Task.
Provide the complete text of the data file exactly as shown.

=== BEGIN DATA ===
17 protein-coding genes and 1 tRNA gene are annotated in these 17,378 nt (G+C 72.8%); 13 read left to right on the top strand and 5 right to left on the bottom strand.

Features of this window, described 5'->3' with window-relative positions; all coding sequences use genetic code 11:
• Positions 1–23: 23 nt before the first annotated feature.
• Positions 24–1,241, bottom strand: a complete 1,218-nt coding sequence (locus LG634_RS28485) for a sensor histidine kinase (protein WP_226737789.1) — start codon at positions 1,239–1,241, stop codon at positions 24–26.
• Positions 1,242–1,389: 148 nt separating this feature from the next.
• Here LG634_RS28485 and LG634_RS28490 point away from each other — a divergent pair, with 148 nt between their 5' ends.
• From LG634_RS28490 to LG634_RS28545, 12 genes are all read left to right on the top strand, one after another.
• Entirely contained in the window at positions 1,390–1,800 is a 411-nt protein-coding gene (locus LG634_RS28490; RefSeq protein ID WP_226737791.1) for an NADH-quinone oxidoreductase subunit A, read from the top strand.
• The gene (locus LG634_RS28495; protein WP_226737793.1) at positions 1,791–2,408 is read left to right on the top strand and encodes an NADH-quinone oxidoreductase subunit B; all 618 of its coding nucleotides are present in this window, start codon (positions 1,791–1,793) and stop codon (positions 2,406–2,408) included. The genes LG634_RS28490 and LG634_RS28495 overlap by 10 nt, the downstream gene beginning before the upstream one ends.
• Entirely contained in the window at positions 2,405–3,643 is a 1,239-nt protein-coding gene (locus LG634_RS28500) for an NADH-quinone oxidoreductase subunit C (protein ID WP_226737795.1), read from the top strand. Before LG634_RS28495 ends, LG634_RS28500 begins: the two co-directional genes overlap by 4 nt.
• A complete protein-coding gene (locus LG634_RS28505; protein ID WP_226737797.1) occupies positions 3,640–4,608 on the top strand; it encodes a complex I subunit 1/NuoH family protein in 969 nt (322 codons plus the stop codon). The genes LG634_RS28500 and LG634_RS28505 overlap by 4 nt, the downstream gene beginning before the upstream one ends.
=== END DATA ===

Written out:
17 protein-coding genes and 1 tRNA gene are annotated in these 17,378 nt (G+C 72.8%); 13 read left to right on the top strand and 5 right to left on the bottom strand.

Features of this window, described 5'->3' with window-relative positions; all coding sequences use genetic code 11:
• Positions 1–23: 23 nt before the first annotated feature.
• Positions 24–1,241, bottom strand: a complete 1,218-nt coding sequence (locus LG634_RS28485) for a sensor histidine kinase (protein WP_226737789.1) — start codon at positions 1,239–1,241, stop codon at positions 24–26.
• Positions 1,242–1,389: 148 nt separating this feature from the next.
• Here LG634_RS28485 and LG634_RS28490 point away from each other — a divergent pair, with 148 nt between their 5' ends.
• From LG634_RS28490 to LG634_RS28545, 12 genes are all read left to right on the top strand, one after another.
• Entirely contained in the window at positions 1,390–1,800 is a 411-nt protein-coding gene (locus LG634_RS28490; RefSeq protein ID WP_226737791.1) for an NADH-quinone oxidoreductase subunit A, read from the top strand.
• The gene (locus LG634_RS28495; protein WP_226737793.1) at positions 1,791–2,408 is read left to right on the top strand and encodes an NADH-quinone oxidoreductase subunit B; all 618 of its coding nucleotides are present in this window, start codon (positions 1,791–1,793) and stop codon (positions 2,406–2,408) included. The genes LG634_RS28490 and LG634_RS28495 overlap by 10 nt, the downstream gene beginning before the upstream one ends.
• Entirely contained in the window at positions 2,405–3,643 is a 1,239-nt protein-coding gene (locus LG634_RS28500) for an NADH-quinone oxidoreductase subunit C (protein ID WP_226737795.1), read from the top strand. Before LG634_RS28495 ends, LG634_RS28500 begins: the two co-directional genes overlap by 4 nt.
• A complete protein-coding gene (locus LG634_RS28505; protein ID WP_226737797.1) occupies positions 3,640–4,608 on the top strand; it encodes a complex I subunit 1/NuoH family protein in 969 nt (322 codons plus the stop codon). The genes LG634_RS28500 and LG634_RS28505 overlap by 4 nt, the downstream gene beginning before the upstream one ends.